As I discussed the issue I was having with my twenty-year-old daughter, she encouraged me to try and figure out what the poem was really about. In a “Duh!” moment, I realized I had skipped some very important steps before beginning to write the music. Normally, I jot down words that capture the feelings and ideas that I hope to communicate through the music. I do this for all pieces, vocal or instrumental. But this time, I had forgotten to take the time to do this. I had forgotten to read between the lines of Christina Rossetti’s poem. The words were just a frame. What was she really communicating? So, I went back and spent more time with the poem and wrote down some thoughts.

There’s a difference between setting text and setting context.

I am reminded of the words of one of my English teachers admonishing my class of young writers: “show, don’t tell.” That’s my job as a composer: show, don’t tell. Simply setting text without trying to capture the substance behind the words is simply “telling” or “reciting.” I need to use musical devices to help bring listeners on a journey to encounter the transcendent meaning for themselves.

Christina Rossetti’s works are in public domain; I do not need to get permission to make changes. So I did. Musically, I stretched out the words and made the single-syllable word “love” last an entire measure in some places. I repeated words and parts of phrases. I rearranged the lines of the first stanza so I could make the musical ideas more cohesive.I made the first stanza into it’s own musical section. I combined stanzas two and three into one section because the third stanza answers the question that ends the second stanza, and in my mind, there was interior rhythmic consistency that brought them together. I then repeated the first stanza/section again to address the unfinished feeling I got from reading the poem and to reiterate the answer to the question of “why?” inherent in the second and third stanzas. All in all, I made this short, pithy poem last four-and-a-half minutes.

Earlier this week, I made the mistake of listening to other settings of this text. I did so in response to a strong sense that I needed to modify my own piece slightly, which I wrote about in “When Music Wakes You at 4am.” I came away feeling insecure. I complained to my husband that my setting, comparatively, seemed to come out of left field. “It’s just so different. All these other settings are so pretty and in major and mine is in minor and, well, it’s just so angsty.” He responded, “Of course it’s angsty. It’s 2020. Times are tough, and you’re a product of your time. The angst of these days is going to show up in your work.” Each artist interacts with their sources differently due to different personalities and experiences. My own self, mingled with the uneasiness of 2020, influenced how I interacted with the meaning in the poem and combined to create the meaning in the piece.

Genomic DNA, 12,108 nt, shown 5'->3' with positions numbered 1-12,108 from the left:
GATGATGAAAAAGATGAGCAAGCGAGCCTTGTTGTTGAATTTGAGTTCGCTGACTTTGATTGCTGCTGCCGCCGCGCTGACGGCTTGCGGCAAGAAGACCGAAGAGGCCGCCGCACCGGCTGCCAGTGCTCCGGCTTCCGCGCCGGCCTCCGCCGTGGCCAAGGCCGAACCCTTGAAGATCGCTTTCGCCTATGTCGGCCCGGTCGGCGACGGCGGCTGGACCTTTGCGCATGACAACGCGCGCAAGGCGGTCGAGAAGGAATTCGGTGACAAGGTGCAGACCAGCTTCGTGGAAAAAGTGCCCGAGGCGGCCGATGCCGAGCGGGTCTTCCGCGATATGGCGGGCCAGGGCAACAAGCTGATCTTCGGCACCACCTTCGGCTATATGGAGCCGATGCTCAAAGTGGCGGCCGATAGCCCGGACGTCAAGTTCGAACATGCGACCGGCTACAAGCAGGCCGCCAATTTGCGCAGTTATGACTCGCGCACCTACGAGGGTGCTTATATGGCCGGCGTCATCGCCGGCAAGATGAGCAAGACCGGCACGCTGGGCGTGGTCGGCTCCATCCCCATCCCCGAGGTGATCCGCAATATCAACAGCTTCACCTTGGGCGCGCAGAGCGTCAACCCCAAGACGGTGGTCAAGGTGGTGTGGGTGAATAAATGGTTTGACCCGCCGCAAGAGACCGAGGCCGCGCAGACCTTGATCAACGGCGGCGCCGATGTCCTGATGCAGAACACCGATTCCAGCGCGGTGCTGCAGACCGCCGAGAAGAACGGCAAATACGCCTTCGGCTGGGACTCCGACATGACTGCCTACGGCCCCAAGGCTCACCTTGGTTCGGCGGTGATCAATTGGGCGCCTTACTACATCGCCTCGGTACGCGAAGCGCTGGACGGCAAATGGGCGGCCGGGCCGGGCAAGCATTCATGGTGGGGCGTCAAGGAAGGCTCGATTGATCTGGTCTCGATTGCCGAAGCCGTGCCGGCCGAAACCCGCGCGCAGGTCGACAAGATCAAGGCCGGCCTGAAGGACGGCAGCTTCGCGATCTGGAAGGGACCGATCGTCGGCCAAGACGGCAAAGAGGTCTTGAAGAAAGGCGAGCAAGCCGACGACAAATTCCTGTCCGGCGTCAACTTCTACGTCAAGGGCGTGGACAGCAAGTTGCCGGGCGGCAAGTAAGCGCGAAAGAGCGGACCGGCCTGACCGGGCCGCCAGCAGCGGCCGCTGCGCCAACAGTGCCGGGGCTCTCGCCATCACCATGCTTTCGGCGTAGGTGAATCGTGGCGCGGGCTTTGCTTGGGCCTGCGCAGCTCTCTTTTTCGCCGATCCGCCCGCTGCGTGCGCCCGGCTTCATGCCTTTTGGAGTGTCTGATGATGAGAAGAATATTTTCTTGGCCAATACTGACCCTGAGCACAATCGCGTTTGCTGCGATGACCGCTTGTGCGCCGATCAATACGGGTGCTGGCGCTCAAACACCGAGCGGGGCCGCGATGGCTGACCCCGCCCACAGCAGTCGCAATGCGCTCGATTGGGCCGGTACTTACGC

The idea of a poem or a piece of music being only the container for a message relates very much to the Christmas story of Jesus Christ, the Son of God come in the flesh. The body was the container – one that we, as humans, can recognize and interact with, much like how poets use words that we understand or composers use notes we can hear and comprehend. But Jesus was much more than an ordinary person; he was God, incarnate. The acts he did in the body – the way he lived, taught, performed miracles, died, and rose again – all those things point to something much greater: the message that mankind can be at peace in relationship with God and each other, the message that Love came down at Christmas. In becoming a person, Jesus didn’t just communicate God’s love for the world; he also experienced life from a human perspective and became familiar with our suffering. During this topsy-turvy year full of illness, death, unrest, injustice, distress, chaos, and uncertainty all around us, the Incarnation takes on even more significance, at least for me.

So, I present my setting of “Love Came Down at Christmas”, by Christina Rossetti, written during November 2020 and premiered by Michelle Marinelli Prindle, soprano, Dan Prindle, cello, and David Kidwell, piano. In these times, they needed to make a recording for their church’s virtual Christmas Eve service, and they chose to do so by recording individually and then making a video. This creates challenges that don’t exist in a live situation where everyone is performing together in one place! The piece and the recording, both, are a reflection of our time. I am grateful for their beautiful performance, hard work, and willingness to perform this piece. I hope you enjoy it and that it contributes to a deeper understanding of the words “Love Came Down at Christmas.”

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A professional recording of my piece for string orchestra, Daughter of the Stars, is now available. It can be found here.